Configuring MongoDB Java driver logging from Clojure using timbre

I’ve mentioned in the past how you can configure the MongoDB Java driver output from Java. Most Clojure applications that use MongoDB use a database driver that wraps the official MongoDB Java driver. I personally use monger for a lot of my projects, but also occasionally created my own wrapper. The methods described in this post should be applicable to other Clojure MongoDB drivers as long as they wrap the official MongoDB Java driver. They should also work if your application directly wraps the MongoDB Java driver itself rather than using a more idiomatic driver.

The MongoDB Java driver helpfully logs a lot of information via slf4j under the assumption that your application configures its output to an appropriate place. That’s all very nice if you already use slf4j and have it configured it accordingly. However, if you use Clojure (or you’re me) that’s probably not the case. At least I didn’t set up slf4j in any of my Clojure code.

Enter timbre. Timbre is a logging library for Clojure that optionally interoperates with Java logging libraries like slf4j. You can use the interop for slf4j via the slf4j-timbre library and most importantly for me, control the slf4j logging output from Clojure directly.

The timbre configuration for timbre 5.1 that I use in some of my Clojure projects  that interact with MongoDB is as follows:

(timbre/merge-config! {:min-level `[[#{"org.mongodb.*"} :error]]})

This configuration sets a minimum log level of error for any log output from the org.mongodb namespace. This is the namespace the Java driver uses for logging. Normally you wouldn’t just configure the minimum log level for the MongoDB Java driver, but for several different tools. As a result the timbre configuration for my projets tends to look more like this:

(timbre/merge-config! {:min-level `[[#{"org.mongodb.*"} :error] [#{"clj-ssh.*"} :warn] [#{"*"} :debug]]})

The configuration above sets a default minimum log output level of :debug. It also sets two additional log levels specific to the org.mongodb and clj-ssh namespaces. Obviously if you use other tools or have other namespaces that require special handling, you would add those to the configuration settings as well.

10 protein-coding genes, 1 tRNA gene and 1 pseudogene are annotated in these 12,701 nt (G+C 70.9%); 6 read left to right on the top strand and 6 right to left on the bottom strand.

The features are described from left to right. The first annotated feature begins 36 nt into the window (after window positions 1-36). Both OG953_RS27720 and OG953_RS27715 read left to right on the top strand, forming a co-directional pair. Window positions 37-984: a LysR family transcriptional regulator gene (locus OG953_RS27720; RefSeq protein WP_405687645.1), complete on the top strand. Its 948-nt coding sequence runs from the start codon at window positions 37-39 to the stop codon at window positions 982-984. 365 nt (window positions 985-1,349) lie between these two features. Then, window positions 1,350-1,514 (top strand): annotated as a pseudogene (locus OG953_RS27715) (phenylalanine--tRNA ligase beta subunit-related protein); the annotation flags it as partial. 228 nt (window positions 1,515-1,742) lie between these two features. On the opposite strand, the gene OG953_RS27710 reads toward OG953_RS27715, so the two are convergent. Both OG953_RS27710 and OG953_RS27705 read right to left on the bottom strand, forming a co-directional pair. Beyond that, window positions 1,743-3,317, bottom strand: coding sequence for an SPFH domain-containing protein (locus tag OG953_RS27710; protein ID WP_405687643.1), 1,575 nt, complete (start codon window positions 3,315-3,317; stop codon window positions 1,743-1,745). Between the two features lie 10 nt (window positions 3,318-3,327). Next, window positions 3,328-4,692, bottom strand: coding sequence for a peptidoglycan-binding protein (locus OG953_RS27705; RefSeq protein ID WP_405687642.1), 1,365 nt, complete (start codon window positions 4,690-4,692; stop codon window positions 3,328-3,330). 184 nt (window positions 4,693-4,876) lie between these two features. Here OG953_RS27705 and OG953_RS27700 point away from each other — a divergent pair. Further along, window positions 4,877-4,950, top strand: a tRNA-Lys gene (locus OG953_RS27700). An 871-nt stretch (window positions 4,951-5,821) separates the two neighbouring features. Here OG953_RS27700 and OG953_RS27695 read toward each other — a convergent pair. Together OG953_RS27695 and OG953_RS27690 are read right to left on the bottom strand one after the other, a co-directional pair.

Note that using timbre and slj4f-timbre requires the following dependencies in project.clj:

:dependencies [[org.clojure/clojure        "1.10.0"]
               [com.taoensso/timbre        "5.1.0"] 
               [com.fzakaria/slf4j-timbre  "0.3.14"] ;; Attempt to send all log output through timbre
               [org.slf4j/jul-to-slf4j     "1.7.14"]]

Installing leiningen on Manjaro Linux

I like Lispy languages. One I’ve been playing with – and occasionally been using for smaller projects – is Clojure. Clojure projects usually use Leiningen for their build system. There are generally two ways to install leiningen – just download the script as per the Leiningen web site, or use the OS package manager. I usually prefer using the OS package manager, but Manjaro doesn’t include leiningen as a package in its repositories. Installing leiningen is pretty easy via the package manager and I’ll show you how.

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Uncle Bob Martin discovered Clojure

Uncle Bob Martin discovered Clojure fairly recently and really, really likes it. Having had the privilege to see him speak at various SD West conferences back when they still were a thing, I wasn’t surprised by this. Anyway, do yourself a favour and spend a few minutes reading the article. It’s worth your time.

I also strongly agree with him that reading Structure and Interpretation of Computer Programs is very much worth the effort. It is a very well written book, especially as computer science textbooks go. It’s not going to land you a new job with the latest hotness in technology, but it will help you improve your knowledge of computer science fundamentals. Those fundamentals are allow you to build a long term career and going from an “XX programmer” to a well rounded software engineer.

 

Lisp like filtered container views in C++

Lisp dialects like Clojure have a very rich set of algorithms that can present altered views on containers without modifying data in the underlying container. This is very important in functional languages as data is immutable and returning copies of containers is costly despite the containers being optimised for copy-on-write. Having these algorithms available prevents unnecessary data copies. While I am not going into mutating algorithms in this post, the tradition of non-modifying alghorithms that work on containers leads to an expressiveness that I often miss in multi-paradigm languages like C++. As an example I will show you how to use a filtered container view in C++ like you would in Clojure.

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Running a single Clojure test using leiningen

I’ve recently been working in Clojure on some code that really benefits from parallelization but doesn’t need to squeeze the last available cycle out of the machine.

Of course, if you’re using Clojure, you’re also using Leiningen as the universal build and configuration system. Accept no substitute. Now if I could only remember the syntax to run a single test when I’m refactoring some code and need to reflect the changes in the test suite via the build system and not just from inside the REPL?

Ah, here it is:

lein test :only TestNS/function

This is of course self-explanatory if one’s brain is running in clojure mode and not only the editor.